Since joining HfP four years ago, I’ve managed to try a number of different premium economy products on a variety of airlines – most recently United Airlines to San Francisco.
First introduced in 1992, premium economy has become one of the most profitable cabins for airlines, generating more profit per square metre than even First or Business Class. But is it value for money?
A brief history of premium economy
Before we start, I want to take a quick look at the history of premium economy – aviation’s newest cabin.
The first premium economy cabins were introduced in 1992. Both Virgin Atlantic and Taiwanese carrier EVA Air launched these hybrid cabins to bridge the comfort-canyon between economy and business class.
(This was before the era of lie-flat seats in business class, of course, so the gap between economy and business was smaller. British Airways first introduced lie-flat seats in First in 1995, followed by its first generation Club World seat in 2000. Other airlines slowly followed.)
‘Premium Economy’ wasn’t called that at the time. Virgin Atlantic called it ‘Mid Class’ whilst EVA called it ‘Economy Deluxe’. When it launched, Virgin Atlantic explained its reasons for launching the new product for businesses that could no longer justify business class:
“Over the past year or so many businesses have reviewed their travel policies and some have found it necessary to downgrade from business class to economy. Following an extensive and in-depth research project carried out by Virgin Atlantic and IATA it has been shown that the main requirements for business travellers are improved comfort, segregation, priority check-in and service.”
Premium economy is now more economy-plus than business-minus
At the time, premium economy was a true hybrid product, using upright seats very similar to those in business class but with less leg room and a smaller recline.
Since its introduction, premium economy has remained relatively unchanged whilst business class cabins have evolved substantially. Innovations such as lie-flat seats and all-aisle access in business mean that premium economy now feels decidedly economy-plus than business-minus.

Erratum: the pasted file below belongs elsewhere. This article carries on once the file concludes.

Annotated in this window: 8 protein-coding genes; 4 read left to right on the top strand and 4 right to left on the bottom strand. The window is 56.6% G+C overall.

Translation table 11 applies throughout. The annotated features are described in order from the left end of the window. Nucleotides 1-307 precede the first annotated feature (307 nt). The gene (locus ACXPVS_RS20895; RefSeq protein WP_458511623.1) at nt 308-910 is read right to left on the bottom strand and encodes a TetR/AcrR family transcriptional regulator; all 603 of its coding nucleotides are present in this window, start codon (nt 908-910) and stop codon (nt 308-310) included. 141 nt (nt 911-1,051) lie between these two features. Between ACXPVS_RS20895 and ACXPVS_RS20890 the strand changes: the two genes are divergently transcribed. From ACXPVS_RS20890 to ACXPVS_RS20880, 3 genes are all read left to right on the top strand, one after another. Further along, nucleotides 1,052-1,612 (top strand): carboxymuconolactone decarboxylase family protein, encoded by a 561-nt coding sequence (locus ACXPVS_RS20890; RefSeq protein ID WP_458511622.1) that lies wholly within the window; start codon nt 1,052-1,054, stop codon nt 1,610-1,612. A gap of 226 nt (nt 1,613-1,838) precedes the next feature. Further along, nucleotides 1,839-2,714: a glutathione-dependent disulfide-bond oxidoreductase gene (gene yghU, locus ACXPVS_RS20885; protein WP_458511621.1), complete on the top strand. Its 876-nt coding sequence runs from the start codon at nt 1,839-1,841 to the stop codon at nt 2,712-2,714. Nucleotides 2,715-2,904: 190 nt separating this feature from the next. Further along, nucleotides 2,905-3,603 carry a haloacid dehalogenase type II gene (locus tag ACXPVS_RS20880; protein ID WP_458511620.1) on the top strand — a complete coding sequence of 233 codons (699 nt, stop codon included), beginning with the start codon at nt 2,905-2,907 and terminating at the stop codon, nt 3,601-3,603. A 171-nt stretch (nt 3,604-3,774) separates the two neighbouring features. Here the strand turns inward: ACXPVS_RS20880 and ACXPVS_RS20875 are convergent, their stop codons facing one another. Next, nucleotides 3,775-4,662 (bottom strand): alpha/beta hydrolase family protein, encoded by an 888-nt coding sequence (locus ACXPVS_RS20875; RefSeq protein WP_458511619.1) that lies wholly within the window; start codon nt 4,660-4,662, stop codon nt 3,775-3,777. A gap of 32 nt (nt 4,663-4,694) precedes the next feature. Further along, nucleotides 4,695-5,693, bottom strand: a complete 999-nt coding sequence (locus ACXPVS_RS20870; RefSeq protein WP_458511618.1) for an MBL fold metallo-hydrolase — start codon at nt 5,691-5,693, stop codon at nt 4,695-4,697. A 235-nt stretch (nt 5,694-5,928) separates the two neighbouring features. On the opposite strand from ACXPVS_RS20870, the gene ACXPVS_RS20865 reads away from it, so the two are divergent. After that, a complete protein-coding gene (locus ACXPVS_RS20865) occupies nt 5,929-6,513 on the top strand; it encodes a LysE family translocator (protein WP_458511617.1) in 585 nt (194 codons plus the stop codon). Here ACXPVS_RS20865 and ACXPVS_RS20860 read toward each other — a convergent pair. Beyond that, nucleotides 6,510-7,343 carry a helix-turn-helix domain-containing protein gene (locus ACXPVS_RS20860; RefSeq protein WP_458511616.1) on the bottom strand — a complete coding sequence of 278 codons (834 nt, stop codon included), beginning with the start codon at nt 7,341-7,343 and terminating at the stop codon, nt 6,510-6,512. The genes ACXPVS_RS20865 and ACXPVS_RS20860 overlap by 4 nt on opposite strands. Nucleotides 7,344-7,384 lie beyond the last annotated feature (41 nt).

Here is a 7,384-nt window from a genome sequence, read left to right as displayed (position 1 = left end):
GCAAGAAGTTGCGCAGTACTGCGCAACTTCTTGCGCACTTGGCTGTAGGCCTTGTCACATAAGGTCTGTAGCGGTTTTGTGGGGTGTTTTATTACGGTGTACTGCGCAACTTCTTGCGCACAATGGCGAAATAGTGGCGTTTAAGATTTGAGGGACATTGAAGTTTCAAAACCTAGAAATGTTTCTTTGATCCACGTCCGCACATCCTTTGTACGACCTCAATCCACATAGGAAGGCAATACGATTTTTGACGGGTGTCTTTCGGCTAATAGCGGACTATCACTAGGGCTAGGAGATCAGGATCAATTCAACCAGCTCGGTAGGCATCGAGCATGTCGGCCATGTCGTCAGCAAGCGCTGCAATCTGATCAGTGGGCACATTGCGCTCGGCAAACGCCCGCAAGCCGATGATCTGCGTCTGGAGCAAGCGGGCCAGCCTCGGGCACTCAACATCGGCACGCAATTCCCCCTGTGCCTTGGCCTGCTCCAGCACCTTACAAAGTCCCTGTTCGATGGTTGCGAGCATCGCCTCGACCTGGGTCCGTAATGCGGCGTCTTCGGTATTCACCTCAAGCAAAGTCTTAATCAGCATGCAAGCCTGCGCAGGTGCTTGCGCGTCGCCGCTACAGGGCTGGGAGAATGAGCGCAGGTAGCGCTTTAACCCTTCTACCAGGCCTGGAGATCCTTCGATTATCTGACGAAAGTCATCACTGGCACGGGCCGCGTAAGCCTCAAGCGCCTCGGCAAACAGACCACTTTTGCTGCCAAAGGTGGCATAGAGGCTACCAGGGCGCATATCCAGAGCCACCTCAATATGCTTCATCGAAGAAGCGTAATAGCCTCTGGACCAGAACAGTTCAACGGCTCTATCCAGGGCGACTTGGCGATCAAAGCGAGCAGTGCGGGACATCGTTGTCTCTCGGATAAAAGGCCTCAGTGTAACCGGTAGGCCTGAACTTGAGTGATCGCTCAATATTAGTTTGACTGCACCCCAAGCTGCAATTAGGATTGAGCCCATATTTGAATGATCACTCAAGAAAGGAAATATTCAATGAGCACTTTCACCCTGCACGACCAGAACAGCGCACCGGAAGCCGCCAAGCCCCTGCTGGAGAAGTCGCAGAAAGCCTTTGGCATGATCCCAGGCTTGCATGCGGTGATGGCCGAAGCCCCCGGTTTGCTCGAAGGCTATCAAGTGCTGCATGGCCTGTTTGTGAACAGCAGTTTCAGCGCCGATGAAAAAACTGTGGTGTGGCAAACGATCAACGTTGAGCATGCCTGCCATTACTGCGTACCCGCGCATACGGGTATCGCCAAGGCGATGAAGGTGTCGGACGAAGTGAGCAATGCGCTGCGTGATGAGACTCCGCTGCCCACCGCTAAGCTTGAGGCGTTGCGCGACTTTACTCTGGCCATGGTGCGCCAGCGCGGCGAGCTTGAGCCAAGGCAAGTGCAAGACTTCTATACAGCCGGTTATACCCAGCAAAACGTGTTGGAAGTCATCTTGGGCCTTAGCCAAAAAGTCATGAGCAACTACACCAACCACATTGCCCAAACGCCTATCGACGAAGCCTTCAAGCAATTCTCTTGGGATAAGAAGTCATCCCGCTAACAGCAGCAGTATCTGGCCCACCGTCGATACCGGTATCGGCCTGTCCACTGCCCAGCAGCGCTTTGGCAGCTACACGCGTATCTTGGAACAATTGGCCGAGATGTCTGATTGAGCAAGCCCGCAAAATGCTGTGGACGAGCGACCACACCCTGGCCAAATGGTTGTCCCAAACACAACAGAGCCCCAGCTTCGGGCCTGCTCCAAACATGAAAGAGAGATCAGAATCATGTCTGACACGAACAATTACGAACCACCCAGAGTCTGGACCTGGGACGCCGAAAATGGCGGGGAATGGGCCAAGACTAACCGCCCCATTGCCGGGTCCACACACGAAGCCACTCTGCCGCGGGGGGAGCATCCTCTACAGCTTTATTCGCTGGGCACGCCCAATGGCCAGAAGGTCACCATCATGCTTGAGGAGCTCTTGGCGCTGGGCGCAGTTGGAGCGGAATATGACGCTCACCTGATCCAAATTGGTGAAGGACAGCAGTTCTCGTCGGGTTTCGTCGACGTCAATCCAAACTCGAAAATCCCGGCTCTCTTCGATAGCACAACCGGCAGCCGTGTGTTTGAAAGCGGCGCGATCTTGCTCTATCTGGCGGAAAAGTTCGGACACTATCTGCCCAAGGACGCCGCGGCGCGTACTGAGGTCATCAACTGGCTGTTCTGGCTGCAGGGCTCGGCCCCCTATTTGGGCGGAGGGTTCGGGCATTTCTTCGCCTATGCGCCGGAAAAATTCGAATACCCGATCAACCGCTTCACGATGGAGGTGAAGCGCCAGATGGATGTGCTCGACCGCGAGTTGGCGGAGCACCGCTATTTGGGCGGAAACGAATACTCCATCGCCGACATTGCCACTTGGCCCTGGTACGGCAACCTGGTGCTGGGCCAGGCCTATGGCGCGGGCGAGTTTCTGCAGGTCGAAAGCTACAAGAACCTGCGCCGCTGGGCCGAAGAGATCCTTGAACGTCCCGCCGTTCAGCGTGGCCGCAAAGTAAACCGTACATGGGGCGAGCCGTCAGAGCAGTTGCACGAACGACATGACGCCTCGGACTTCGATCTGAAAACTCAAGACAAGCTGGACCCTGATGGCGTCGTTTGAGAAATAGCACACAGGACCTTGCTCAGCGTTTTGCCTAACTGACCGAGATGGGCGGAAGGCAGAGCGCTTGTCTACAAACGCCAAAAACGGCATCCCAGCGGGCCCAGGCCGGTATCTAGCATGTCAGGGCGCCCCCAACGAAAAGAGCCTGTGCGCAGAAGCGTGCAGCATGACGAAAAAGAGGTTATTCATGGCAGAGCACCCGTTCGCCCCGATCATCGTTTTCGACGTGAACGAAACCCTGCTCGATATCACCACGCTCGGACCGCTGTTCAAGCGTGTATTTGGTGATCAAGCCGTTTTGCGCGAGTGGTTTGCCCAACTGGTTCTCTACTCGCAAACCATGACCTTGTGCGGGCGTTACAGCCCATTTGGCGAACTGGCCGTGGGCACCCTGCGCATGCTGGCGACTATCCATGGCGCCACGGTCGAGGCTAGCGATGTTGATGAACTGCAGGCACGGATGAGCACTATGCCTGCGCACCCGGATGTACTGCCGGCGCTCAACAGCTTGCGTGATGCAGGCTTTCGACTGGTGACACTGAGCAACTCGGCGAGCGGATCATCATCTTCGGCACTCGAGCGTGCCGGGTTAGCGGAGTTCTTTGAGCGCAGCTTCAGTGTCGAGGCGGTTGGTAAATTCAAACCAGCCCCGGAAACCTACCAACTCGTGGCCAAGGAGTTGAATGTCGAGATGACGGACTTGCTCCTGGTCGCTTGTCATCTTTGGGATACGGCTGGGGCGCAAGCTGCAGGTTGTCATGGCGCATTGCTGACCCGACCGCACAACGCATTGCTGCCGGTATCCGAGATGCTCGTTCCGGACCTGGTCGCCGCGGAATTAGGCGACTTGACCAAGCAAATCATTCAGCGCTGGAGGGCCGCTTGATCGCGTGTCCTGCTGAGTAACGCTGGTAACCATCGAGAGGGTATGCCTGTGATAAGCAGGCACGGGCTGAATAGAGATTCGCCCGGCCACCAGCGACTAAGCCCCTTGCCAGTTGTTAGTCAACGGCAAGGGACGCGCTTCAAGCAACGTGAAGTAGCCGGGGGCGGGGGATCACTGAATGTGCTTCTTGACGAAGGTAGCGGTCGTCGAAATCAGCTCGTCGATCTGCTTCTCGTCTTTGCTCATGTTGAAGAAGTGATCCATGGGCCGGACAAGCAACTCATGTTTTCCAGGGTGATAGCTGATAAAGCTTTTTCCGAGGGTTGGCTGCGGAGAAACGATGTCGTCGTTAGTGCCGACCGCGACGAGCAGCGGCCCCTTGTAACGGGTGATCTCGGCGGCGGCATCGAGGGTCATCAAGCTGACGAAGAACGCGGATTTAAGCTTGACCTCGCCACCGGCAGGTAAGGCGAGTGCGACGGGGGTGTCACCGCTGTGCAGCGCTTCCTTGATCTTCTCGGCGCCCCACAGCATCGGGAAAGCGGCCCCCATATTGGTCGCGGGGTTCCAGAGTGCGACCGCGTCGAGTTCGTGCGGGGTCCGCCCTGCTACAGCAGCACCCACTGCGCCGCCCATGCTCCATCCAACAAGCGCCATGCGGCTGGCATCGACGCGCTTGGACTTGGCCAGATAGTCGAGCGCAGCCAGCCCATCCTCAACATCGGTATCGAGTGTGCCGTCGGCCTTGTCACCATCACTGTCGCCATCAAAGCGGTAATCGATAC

Economy seats have grown ever tighter as airlines densify cabins to compete in a price war on flight comparison websites. This differentiates premium economy even further and makes it a natural upgrade for anyone who wants a little more space but cannot justify the price tag of business class.
The majority of airlines now offer premium economy cabins, although some stragglers still remain. This includes Qatar Airways, which argues that its economy product is competitive with premium economy at other airlines.
It should take a note from a Middle Eastern competitor. Emirates was one of the last remaining holdouts until it introduced the cabin in 2021, with CEO Tim Clarke saying they were shocked with the demand for the seat. (He shouldn’t have been, of course. Airlines have been crowing about the success of premium economy cabins for years.)
What is premium economy?
Premium economy is as popular with passengers as it is with airline accountants. It comes with a number of benefits and depending on the airline you’ll get:
- Priority check-in and boarding (behind business class, ahead of economy)
- Checked luggage
- A larger seat, with a few extra inches of width and substantially more legroom and recline
- A larger in-flight entertainment screen
- An upgraded meal and drinks service – often a business class main course with economy starter and desert – with a welcome drink on boarding (but no champagne)
- Better pillows, blankets and an amenity kit
- Additional miles and tier points
How much more expensive is premium economy?
Using the British Airways Low Fare Finder tool, I compared the lowest economy and premium economy fares to some popular destinations from London. I’ve also included some price comparisons with Virgin Atlantic and Singapore Airlines.
- British Airways economy: £333 (hand baggage only)
- British Airways premium economy: £637
- Virgin Atlantic economy: £355 (hand baggage only)
- Virgin Atlantic premium economy: £585
- British Airways economy: £412 (hand baggage only)
- British Airways premium economy: £933
- Virgin Atlantic economy: £405 (hand baggage only)
- Virgin Atlantic premium economy: £870
- British Airways economy: £601
- British Airways premium economy £1,508
- Singapore Airlines economy: £713